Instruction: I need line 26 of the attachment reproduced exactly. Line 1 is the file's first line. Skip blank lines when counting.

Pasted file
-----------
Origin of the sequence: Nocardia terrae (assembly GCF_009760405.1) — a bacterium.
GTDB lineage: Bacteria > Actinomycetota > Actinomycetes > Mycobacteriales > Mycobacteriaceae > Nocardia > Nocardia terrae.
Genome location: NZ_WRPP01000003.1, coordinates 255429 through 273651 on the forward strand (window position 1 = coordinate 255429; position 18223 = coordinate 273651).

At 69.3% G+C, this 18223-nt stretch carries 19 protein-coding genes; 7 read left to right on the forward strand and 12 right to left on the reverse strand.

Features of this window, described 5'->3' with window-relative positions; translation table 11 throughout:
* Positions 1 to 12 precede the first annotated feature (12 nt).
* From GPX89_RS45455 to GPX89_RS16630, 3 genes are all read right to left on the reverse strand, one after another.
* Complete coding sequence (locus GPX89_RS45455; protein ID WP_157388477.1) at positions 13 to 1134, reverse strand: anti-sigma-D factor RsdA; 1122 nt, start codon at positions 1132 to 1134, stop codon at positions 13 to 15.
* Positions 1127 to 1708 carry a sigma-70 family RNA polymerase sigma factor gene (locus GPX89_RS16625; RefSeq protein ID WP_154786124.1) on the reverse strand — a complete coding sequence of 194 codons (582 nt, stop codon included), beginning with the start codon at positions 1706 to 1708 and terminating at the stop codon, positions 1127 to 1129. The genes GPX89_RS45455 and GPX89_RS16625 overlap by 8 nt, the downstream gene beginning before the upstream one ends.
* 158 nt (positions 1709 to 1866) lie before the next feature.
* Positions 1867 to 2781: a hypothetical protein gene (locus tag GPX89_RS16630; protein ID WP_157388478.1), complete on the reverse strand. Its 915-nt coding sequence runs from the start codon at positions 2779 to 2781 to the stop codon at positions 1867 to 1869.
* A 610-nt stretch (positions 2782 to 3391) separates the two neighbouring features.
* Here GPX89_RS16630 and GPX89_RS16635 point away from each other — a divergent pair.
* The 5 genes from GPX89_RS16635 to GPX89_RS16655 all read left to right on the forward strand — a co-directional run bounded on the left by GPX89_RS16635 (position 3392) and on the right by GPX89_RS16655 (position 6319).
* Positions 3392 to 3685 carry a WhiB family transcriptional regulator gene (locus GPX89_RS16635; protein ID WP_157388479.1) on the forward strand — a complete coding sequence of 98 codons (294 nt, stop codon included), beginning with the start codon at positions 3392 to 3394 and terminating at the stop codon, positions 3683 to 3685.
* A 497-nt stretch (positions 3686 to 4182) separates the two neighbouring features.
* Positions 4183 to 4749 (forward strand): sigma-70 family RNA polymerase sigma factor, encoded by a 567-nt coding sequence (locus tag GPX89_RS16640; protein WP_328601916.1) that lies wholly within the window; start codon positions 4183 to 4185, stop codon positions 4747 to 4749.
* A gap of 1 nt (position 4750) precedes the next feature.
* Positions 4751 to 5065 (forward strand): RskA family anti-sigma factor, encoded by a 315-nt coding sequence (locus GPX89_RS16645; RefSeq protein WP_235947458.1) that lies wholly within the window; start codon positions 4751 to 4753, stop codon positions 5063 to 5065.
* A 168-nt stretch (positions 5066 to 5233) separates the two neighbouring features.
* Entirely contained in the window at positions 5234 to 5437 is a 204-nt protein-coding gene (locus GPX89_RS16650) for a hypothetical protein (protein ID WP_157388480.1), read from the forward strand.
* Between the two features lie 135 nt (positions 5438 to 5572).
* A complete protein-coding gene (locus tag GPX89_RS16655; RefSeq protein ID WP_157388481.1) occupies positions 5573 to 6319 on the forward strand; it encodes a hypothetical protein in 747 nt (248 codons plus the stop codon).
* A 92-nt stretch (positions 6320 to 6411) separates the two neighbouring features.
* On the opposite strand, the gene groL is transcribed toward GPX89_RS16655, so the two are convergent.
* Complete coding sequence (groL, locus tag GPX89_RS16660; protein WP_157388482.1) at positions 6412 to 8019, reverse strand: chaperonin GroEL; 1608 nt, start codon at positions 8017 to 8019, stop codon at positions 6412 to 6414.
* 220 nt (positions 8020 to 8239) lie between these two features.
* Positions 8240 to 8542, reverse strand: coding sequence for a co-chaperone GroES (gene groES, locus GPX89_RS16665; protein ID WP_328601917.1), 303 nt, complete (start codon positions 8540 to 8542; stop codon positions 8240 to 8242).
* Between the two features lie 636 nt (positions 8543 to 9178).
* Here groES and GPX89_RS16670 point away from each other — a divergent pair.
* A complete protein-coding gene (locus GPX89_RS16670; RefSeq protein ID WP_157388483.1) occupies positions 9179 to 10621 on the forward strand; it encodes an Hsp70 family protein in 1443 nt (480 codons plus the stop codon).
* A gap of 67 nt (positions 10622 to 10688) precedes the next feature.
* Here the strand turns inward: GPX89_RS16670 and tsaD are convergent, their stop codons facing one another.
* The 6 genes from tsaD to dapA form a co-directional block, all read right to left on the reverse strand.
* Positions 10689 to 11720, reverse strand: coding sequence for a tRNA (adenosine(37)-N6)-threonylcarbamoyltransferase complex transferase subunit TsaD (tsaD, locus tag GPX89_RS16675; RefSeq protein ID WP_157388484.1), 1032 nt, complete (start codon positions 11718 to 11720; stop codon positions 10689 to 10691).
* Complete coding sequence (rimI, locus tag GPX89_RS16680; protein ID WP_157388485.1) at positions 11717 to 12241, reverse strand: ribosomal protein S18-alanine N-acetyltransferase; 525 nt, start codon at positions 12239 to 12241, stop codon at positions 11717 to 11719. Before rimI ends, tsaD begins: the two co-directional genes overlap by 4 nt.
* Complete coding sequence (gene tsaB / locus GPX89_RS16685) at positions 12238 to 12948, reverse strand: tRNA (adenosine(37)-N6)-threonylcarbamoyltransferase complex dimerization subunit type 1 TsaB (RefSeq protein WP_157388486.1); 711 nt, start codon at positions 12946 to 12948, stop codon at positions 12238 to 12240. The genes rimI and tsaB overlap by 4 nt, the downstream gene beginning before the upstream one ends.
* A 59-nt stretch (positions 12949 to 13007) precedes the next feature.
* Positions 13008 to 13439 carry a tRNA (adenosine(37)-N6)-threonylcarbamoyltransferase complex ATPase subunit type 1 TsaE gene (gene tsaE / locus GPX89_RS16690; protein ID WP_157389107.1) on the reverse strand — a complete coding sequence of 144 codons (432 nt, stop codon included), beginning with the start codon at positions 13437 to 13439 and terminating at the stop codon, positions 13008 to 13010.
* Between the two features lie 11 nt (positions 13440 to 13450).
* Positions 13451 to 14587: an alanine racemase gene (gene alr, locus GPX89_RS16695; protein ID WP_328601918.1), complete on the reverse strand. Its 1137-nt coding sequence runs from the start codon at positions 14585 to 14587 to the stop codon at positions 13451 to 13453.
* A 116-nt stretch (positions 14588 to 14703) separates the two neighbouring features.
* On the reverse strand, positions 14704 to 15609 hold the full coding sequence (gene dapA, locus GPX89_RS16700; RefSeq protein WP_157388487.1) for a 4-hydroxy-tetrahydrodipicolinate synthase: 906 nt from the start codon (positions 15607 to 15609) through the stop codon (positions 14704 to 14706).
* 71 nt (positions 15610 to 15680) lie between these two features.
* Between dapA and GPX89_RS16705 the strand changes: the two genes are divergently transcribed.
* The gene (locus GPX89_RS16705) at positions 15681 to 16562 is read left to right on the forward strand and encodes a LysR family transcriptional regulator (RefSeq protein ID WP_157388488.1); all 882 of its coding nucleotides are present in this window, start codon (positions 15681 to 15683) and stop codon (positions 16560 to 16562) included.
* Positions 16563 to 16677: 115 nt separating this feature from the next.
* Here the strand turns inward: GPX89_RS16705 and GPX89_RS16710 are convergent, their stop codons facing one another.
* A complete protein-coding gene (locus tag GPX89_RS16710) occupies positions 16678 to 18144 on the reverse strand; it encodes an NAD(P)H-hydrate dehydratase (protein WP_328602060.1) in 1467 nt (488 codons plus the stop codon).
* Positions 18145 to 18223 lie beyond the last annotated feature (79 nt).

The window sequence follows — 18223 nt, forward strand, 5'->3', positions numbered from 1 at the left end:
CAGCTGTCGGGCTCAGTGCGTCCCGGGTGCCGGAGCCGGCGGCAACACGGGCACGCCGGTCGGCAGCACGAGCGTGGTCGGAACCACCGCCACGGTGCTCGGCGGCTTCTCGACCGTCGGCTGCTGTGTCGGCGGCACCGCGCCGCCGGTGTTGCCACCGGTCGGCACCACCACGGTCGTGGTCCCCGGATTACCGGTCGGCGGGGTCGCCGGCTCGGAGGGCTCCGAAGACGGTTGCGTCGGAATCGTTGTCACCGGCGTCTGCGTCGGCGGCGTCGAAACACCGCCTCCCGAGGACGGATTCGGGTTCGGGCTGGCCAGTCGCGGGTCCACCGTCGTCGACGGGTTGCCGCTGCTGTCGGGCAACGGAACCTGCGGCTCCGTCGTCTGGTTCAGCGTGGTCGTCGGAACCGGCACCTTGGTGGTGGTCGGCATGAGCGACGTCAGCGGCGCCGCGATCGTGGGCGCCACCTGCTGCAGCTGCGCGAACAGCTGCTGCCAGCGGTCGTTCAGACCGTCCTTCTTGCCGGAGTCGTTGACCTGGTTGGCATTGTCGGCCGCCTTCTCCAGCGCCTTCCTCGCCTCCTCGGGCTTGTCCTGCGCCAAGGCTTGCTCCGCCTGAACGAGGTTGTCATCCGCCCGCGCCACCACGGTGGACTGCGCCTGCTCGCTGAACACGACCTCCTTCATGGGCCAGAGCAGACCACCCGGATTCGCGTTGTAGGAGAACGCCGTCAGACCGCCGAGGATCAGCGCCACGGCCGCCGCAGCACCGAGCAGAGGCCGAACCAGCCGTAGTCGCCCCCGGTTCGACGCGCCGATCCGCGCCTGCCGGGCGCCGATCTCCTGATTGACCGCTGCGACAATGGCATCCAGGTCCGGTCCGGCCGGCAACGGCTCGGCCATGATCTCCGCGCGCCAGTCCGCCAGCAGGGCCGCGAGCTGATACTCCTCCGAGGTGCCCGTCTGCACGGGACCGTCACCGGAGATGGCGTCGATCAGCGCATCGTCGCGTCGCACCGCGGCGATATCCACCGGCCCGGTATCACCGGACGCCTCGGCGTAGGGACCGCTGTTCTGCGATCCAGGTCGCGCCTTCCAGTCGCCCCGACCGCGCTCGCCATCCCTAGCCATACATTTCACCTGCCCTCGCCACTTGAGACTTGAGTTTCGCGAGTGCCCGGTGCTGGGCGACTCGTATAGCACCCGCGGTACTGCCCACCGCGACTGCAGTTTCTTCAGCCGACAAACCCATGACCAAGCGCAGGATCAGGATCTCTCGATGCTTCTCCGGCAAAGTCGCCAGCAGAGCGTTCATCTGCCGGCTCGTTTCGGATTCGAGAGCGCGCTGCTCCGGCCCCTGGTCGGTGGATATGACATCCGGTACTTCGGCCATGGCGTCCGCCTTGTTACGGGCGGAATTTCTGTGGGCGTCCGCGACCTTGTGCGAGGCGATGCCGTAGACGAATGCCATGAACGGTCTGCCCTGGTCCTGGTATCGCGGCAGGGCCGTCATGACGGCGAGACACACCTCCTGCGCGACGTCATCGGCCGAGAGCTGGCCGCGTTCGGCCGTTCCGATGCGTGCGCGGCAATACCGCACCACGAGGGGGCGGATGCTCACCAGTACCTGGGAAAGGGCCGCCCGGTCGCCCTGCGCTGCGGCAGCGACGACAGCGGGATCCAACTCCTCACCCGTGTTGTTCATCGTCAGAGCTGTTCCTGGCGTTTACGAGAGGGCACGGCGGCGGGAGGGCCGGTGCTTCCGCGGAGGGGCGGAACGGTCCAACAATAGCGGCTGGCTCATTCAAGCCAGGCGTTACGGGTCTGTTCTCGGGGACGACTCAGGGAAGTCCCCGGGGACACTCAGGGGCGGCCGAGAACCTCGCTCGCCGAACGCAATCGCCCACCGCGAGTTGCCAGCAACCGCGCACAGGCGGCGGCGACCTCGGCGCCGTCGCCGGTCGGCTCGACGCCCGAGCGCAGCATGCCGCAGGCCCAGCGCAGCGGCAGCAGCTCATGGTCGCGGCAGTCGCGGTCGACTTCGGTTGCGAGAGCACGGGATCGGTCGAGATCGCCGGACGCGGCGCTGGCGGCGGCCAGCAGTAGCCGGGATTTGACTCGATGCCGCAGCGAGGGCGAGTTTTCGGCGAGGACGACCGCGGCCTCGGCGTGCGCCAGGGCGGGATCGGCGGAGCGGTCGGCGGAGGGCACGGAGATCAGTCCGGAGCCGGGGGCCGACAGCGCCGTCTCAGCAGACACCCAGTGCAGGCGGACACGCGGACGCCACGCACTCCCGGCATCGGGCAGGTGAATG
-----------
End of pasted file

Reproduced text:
* Complete coding sequence (groL, locus tag GPX89_RS16660; protein WP_157388482.1) at positions 6412 to 8019, reverse strand: chaperonin GroEL; 1608 nt, start codon at positions 8017 to 8019, stop codon at positions 6412 to 6414.